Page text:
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iWorkers and AiWorkers

#artificialintelligence

Artificial Intelligence, or'AI' is the buzzword of the year. What does AI mean to us Independent Workers? Are we going to be replaced by an algorithm? I've been a computer programmer for almost fifty years now and all through my career I was told that a computer was going to replace me. No, it was a computer, I remember.


Flipboard on Flipboard

#artificialintelligence

The term "artificial intelligence" is widely used, but less understood. As we see it permeate our everyday lives, we should deal with its inevitable exponential growth and learn to embrace it before tremendous economic and social changes overwhelm us. Part of the confusion about artificial intelligence is in the name itself. There is a tendency to think about AI as an endpoint -- the creation of self-aware beings with consciousness that exist thanks to software. This somewhat disquieting concept weighs heavily; what makes us human when software can think, too?


Five Ways Artificial Intelligence and Machine Learning Are Transforming Construction

#artificialintelligence

The potential applications of machine learning and artificial intelligence (AI) in construction are vast, and for early adopters, these technologies are already helping to make jobsites safer, more efficient and more productive. Requests for information, open issues and change orders are standard in the construction industry. Machine learning is like a smart assistant that can scrutinize this mountain of data, learn from it and then alert project managers about the critical items that need their attention. This type of AI is also being used to track the real-time interactions of workers, machinery and objects on the jobsite and alert supervisors of potential safety issues, construction errors and productivity issues. What are some of the top benefits of using AI and machine learning in the construction industry?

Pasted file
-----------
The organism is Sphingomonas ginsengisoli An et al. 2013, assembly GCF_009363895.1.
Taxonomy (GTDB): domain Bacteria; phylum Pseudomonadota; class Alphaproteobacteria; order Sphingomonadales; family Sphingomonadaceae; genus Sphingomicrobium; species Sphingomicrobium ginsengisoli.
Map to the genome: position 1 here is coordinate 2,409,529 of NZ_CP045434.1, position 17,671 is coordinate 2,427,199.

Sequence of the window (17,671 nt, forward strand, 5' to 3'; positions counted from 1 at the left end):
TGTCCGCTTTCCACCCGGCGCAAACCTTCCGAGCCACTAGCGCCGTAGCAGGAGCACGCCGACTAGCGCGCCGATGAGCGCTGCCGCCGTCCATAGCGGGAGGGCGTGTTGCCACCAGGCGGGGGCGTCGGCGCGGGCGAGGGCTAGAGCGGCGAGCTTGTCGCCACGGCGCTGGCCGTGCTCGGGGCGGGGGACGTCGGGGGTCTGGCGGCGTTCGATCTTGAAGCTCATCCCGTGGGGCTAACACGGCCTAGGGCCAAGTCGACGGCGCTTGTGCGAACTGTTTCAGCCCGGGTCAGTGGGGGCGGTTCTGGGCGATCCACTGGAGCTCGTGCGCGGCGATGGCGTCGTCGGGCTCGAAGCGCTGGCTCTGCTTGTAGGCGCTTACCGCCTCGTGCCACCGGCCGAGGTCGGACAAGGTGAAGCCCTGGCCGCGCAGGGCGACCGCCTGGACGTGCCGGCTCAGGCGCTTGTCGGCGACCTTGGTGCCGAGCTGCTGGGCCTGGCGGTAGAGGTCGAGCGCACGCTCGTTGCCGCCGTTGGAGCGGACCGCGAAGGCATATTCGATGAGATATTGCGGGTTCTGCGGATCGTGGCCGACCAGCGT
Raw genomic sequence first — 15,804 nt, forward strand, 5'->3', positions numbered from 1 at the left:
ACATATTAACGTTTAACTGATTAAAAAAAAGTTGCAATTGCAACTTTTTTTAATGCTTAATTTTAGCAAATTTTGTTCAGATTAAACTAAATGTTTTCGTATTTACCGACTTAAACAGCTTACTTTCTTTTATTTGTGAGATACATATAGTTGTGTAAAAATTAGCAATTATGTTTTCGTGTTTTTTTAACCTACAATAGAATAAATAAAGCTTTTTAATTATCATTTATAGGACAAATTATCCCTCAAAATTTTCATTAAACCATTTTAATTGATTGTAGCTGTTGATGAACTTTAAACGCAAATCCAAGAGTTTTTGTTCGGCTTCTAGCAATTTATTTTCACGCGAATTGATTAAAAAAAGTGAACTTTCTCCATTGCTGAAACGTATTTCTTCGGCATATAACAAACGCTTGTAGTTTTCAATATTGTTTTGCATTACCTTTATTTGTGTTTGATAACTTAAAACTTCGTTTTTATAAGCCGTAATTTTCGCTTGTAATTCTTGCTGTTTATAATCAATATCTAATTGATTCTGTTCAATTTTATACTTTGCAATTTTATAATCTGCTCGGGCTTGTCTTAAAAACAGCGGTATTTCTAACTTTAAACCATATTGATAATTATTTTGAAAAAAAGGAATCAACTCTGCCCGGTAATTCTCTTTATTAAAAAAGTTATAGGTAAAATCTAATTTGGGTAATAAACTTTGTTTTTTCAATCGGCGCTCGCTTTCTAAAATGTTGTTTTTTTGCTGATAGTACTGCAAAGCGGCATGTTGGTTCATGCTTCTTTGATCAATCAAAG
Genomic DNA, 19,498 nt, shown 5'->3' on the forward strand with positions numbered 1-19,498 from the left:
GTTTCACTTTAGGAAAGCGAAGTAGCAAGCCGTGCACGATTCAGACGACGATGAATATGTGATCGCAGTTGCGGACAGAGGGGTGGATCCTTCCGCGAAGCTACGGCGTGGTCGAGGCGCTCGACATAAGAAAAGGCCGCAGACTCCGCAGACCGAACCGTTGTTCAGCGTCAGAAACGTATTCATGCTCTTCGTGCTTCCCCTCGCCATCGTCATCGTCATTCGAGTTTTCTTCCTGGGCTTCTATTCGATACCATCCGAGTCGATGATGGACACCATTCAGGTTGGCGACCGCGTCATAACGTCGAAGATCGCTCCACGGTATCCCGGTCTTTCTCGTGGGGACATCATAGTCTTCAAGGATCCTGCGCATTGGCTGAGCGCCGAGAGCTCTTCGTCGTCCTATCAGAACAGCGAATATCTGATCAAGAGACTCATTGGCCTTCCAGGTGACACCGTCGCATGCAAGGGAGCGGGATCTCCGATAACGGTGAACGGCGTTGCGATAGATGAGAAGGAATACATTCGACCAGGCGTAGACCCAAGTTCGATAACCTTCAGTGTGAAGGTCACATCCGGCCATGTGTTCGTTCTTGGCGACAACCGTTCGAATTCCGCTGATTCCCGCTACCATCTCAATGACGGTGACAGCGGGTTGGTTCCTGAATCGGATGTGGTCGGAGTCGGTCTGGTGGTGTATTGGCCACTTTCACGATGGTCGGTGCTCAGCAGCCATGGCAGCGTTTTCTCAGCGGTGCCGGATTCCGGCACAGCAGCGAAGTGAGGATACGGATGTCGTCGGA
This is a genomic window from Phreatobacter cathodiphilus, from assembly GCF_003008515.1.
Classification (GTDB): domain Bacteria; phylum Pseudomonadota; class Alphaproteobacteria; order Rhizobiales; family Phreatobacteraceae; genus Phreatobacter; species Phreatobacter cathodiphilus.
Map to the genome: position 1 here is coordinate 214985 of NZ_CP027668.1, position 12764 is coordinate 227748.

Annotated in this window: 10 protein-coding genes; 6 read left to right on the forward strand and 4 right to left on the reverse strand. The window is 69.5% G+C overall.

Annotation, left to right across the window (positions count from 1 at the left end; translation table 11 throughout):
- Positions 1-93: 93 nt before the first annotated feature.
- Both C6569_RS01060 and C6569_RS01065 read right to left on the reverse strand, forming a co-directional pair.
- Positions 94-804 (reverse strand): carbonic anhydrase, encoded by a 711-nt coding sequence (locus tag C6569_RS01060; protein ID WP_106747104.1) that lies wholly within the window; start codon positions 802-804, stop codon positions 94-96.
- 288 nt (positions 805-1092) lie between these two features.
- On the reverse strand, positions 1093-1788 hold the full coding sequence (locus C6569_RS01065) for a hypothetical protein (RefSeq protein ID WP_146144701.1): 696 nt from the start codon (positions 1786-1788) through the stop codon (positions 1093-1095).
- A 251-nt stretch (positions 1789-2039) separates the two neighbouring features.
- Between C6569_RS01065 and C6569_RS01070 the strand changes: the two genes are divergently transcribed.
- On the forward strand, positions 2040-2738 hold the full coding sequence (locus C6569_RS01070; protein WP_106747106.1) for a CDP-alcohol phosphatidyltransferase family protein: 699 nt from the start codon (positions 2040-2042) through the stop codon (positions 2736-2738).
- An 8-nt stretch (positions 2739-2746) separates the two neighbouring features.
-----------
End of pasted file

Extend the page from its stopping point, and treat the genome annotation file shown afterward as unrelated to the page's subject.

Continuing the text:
This robot is training to become a construction worker — Genius Moments

Mashable

The National Institute of Industrial Science and Technology (AIST) of Japan is developing a humanoid robot that is capable of performing simple construction tasks. HRP-5P can comfortably -- albeit slowly -- install drywall all by itself. In the past, we have seen robots laying bricks and robots assembling Ikea furniture. It seems like construction workers of the future will be robotic, and these examples are just a glimpse of that future.